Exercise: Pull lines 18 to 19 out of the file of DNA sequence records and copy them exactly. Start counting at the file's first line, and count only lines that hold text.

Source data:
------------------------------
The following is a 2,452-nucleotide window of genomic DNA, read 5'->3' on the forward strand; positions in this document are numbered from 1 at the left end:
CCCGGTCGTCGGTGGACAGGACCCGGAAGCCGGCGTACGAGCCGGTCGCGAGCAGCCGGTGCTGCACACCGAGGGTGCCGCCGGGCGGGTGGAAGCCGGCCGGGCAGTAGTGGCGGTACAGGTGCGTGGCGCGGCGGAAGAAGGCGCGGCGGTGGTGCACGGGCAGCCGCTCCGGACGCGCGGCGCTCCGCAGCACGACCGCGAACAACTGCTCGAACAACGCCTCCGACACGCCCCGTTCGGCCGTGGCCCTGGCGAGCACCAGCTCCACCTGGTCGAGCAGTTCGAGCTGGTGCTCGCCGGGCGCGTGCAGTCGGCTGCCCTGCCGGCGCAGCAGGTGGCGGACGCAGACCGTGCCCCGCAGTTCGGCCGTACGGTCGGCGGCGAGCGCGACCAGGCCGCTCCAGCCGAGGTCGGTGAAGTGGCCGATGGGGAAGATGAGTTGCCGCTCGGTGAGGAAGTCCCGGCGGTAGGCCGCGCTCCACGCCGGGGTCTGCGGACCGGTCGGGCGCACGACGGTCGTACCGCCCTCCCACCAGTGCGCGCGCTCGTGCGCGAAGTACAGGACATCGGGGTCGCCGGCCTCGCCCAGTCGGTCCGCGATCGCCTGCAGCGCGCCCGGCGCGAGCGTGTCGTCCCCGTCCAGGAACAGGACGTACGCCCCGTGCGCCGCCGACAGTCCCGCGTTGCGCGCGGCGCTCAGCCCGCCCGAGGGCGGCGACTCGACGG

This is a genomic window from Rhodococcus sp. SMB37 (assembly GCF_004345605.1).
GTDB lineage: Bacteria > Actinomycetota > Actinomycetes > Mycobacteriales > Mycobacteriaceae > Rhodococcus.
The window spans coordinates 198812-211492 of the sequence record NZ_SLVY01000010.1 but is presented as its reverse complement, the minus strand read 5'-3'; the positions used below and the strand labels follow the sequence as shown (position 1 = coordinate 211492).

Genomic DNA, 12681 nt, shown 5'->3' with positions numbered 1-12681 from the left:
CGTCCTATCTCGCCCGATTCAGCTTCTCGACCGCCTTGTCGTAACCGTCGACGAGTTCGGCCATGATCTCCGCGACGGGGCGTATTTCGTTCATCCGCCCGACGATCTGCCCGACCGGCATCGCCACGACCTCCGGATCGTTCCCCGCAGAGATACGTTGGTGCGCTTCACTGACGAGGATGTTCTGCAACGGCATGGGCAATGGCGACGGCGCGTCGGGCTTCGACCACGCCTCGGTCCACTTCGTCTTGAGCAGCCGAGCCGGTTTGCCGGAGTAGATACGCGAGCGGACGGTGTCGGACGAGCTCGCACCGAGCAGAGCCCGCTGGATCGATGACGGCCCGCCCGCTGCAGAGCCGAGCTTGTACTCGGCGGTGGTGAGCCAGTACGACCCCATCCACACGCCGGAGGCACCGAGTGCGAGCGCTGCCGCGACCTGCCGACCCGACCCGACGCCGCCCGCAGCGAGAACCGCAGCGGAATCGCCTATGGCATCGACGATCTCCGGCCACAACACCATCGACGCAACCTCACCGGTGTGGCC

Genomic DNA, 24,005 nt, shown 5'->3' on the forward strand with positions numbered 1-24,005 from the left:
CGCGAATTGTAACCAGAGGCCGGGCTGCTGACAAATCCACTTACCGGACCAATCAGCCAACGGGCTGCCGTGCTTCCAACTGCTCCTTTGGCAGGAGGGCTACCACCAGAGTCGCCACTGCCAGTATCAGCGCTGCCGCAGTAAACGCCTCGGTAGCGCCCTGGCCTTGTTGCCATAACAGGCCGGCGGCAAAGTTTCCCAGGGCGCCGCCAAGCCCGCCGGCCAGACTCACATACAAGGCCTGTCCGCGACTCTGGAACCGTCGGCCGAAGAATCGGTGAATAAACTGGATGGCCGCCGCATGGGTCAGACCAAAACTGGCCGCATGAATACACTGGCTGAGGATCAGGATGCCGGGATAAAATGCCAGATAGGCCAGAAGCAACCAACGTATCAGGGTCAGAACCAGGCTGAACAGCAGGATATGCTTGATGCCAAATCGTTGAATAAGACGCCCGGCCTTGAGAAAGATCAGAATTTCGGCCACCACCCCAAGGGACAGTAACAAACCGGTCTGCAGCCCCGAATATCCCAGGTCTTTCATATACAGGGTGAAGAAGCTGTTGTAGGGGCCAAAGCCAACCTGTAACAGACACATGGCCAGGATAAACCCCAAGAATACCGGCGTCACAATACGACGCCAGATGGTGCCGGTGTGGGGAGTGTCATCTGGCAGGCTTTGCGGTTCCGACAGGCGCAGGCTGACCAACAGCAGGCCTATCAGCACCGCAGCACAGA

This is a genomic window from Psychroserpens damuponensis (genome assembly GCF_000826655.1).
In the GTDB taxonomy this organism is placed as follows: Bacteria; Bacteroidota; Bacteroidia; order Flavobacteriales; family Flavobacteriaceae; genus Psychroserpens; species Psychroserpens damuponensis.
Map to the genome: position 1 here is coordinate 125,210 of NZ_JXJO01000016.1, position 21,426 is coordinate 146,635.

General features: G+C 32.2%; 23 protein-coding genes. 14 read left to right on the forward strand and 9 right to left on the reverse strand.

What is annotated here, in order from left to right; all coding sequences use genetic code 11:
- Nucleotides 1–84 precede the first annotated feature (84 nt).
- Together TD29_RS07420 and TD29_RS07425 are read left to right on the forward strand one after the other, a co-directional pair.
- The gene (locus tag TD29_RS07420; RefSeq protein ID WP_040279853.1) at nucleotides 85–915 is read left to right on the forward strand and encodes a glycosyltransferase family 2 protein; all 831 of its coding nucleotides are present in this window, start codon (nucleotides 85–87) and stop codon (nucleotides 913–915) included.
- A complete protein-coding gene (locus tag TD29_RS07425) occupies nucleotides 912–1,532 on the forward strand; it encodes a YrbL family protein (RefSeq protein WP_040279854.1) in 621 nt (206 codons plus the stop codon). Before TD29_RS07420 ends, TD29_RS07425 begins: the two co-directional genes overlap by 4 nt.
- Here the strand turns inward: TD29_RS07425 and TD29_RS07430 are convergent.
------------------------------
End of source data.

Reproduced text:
- A complete protein-coding gene (locus tag TD29_RS07425) occupies nucleotides 912–1,532 on the forward strand; it encodes a YrbL family protein (RefSeq protein WP_040279854.1) in 621 nt (206 codons plus the stop codon). Before TD29_RS07420 ends, TD29_RS07425 begins: the two co-directional genes overlap by 4 nt.
- Here the strand turns inward: TD29_RS07425 and TD29_RS07430 are convergent.